Western medium was down from 1,087.37 rupees to 955.24 this week.

Uva teas fell to 1,139.62 rupees per kilogram.

BOPF’s in general, gained by 50 rupees per kilogram.

BOP1’s select best and best gained by 100 rupees per kg, whilst the below best and the plainer sorts moved up by Rs. 50/- per kg.

OP1’s select best and best dearer by 100 rupees per kg whilst the below best gained by 50 rupees per kg. Teas at the bottom maintained.

OP/OPA’s Select best and best declined by 50 rupees per kg whilst all others firm.

PEK’s in general, dearer by 50 rupees per kg and PEK1’s select best gained by 100 rupees per kg.

Sri Lankan tea has been earning higher prices for tea exports in rupees after the currency was depreciated in March against the USA dollar in 2022. (Colombo/Nov 20/2022)

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Sri Lanka Railways to seek PPPs to boost revenue streams

CURFEW RUSH: Commuters scrambling to get home after curfew was declared in Sri Lanka on March 20, 2020.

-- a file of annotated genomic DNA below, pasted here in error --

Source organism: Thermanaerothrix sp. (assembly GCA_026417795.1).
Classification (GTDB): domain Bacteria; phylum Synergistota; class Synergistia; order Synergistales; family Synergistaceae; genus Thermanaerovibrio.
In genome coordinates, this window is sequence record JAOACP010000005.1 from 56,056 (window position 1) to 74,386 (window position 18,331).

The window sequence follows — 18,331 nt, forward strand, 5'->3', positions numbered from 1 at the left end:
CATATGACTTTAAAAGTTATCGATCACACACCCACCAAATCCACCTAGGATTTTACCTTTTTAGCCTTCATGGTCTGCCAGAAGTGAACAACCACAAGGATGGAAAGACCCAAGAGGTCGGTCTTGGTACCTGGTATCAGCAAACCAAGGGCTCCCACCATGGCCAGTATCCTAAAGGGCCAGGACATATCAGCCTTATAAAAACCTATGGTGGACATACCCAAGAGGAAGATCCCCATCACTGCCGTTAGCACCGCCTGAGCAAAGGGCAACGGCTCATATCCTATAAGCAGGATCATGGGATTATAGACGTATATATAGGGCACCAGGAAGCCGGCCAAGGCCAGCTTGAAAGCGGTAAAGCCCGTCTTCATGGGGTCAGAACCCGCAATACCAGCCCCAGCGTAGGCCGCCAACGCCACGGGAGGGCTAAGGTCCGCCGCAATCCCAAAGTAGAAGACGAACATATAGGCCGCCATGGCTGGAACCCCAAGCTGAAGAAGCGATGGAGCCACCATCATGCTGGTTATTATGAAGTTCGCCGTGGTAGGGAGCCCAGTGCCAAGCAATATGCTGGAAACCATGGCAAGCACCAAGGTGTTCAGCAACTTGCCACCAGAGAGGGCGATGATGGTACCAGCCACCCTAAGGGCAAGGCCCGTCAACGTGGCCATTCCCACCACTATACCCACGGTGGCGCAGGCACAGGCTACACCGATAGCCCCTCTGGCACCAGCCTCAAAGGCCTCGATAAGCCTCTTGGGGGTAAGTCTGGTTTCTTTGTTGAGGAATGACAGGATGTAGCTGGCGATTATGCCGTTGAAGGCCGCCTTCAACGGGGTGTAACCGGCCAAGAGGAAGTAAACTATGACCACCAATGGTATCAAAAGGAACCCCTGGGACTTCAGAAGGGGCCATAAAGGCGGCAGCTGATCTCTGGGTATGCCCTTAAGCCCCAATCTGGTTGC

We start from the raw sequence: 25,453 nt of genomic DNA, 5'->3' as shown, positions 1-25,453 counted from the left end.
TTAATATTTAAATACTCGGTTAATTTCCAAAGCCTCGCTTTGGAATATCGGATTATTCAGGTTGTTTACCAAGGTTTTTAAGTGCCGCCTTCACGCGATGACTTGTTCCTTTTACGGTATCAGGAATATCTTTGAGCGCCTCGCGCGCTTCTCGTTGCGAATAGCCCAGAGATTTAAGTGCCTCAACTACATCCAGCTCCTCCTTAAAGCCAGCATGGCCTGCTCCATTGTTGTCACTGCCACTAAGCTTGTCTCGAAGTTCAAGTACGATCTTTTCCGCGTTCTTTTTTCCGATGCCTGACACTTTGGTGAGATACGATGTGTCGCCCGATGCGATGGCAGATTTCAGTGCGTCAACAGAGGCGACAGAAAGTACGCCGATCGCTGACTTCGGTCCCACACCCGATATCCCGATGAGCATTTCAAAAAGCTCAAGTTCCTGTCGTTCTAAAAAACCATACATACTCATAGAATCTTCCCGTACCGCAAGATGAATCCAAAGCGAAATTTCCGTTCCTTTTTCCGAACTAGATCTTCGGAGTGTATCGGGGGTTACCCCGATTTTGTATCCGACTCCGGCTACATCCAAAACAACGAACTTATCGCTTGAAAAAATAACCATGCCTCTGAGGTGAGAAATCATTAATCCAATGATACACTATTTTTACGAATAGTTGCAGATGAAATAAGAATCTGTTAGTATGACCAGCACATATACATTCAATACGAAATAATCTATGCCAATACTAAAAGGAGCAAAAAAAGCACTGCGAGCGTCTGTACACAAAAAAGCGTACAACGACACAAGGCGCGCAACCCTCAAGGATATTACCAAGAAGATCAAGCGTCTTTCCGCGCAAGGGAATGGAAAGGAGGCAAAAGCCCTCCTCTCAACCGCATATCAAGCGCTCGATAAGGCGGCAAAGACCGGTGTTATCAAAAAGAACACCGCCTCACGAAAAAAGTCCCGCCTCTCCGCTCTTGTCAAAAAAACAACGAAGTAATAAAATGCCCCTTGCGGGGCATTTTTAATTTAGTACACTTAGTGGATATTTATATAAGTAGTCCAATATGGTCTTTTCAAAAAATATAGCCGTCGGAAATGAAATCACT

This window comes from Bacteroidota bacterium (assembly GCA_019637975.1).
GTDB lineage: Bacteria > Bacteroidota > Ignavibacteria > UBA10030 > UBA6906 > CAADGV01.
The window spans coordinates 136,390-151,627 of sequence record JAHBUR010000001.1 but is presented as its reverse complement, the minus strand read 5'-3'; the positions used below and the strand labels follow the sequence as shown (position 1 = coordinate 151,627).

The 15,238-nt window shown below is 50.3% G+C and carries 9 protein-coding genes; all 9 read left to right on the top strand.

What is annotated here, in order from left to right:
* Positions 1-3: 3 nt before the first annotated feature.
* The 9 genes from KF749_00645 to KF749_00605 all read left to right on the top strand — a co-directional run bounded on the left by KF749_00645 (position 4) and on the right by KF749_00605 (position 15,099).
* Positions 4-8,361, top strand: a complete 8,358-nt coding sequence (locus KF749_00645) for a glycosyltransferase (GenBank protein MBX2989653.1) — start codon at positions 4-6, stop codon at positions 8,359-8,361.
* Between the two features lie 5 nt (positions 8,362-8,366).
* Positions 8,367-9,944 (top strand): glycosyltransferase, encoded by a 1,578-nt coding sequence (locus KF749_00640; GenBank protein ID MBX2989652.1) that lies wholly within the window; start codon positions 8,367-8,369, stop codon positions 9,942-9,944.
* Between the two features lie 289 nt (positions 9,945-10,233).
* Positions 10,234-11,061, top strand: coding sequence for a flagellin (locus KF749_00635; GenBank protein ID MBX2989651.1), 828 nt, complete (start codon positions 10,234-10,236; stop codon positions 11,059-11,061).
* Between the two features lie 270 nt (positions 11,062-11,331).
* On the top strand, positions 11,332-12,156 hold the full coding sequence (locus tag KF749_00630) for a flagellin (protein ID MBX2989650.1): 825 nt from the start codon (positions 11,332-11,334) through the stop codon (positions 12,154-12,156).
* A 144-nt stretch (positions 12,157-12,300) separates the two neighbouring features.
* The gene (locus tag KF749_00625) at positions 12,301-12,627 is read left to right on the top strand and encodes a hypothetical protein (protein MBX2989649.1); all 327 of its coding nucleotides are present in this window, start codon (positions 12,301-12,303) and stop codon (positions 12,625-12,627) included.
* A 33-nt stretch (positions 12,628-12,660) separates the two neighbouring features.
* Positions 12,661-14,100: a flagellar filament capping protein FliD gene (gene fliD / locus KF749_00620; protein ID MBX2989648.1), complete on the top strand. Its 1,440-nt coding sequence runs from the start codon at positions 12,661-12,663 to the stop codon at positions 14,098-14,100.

ECONOMYNEXT – Sri Lanka Railway department hopes to expand Public Private Partnerships and earn more non-passenger revenues to offset recurring operational costs, an official said.

“For the past 10 years, except the last few years, the Railway operational income only covers around 50 percent of the operational expense of the Department,” the General Manager of the Railway, D.S. Gunasinghe told EconomyNext.

“Our plan is to increase the non-passenger revenue of the Railway department.

“And we cannot expect and do not hope for money from the government.”

Sri Lanka Railways already has agreements with Prima, a food firm, and Insee Cement, which is bringing in additional income, Gunasinghe said.

“We had agreements for material transportation such as sand in the past, however it was canceled but we hope to start it again” he said.

The department will rent out its storage facilities and circuit bungalows for the tourism sector to create additional revenue streams.

Sri Lanka Railways recorded an operating loss of 10.3 billion rupees during 2021, compared to a loss of 10.1 billion rupees in 2020, the Central Bank 2021 annual report showed.

The total revenue of the SLR stood at 2.7 billion rupees, a 41.3 percent drop from a year ago.

(Colombo/ Feb 06/2023)

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Sri Lanka’s doctors distribute anti-tax hike leaflets to train commuters